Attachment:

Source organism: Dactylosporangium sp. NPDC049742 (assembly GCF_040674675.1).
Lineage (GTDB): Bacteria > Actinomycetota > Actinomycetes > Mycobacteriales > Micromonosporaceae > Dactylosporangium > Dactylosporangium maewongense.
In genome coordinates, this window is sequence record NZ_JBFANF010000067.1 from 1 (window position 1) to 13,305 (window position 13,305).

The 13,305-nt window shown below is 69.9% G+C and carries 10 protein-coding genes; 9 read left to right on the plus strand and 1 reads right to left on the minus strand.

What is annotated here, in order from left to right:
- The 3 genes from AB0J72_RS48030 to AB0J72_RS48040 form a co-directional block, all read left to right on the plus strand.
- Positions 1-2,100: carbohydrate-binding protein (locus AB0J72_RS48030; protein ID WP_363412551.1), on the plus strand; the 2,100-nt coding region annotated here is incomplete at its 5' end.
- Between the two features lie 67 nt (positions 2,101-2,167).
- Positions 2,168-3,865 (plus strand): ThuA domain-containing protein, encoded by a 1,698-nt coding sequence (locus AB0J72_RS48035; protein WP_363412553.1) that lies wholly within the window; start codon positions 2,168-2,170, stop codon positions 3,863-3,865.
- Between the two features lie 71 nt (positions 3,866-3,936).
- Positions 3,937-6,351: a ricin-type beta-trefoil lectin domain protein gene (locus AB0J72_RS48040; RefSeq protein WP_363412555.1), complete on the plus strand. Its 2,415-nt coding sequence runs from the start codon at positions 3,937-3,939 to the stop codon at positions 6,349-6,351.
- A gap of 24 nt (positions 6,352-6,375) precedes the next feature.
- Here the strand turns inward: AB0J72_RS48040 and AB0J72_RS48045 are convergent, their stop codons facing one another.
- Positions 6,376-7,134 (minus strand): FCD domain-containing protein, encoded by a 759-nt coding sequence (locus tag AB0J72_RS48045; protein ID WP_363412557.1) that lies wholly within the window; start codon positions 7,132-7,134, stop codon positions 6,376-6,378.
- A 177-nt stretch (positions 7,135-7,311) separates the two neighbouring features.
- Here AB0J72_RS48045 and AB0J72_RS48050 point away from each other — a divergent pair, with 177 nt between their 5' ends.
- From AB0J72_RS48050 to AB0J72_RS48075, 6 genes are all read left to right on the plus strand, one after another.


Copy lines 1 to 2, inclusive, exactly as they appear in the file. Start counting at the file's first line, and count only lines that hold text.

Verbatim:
Source organism: Dactylosporangium sp. NPDC049742 (assembly GCF_040674675.1).
Lineage (GTDB): Bacteria > Actinomycetota > Actinomycetes > Mycobacteriales > Micromonosporaceae > Dactylosporangium > Dactylosporangium maewongense.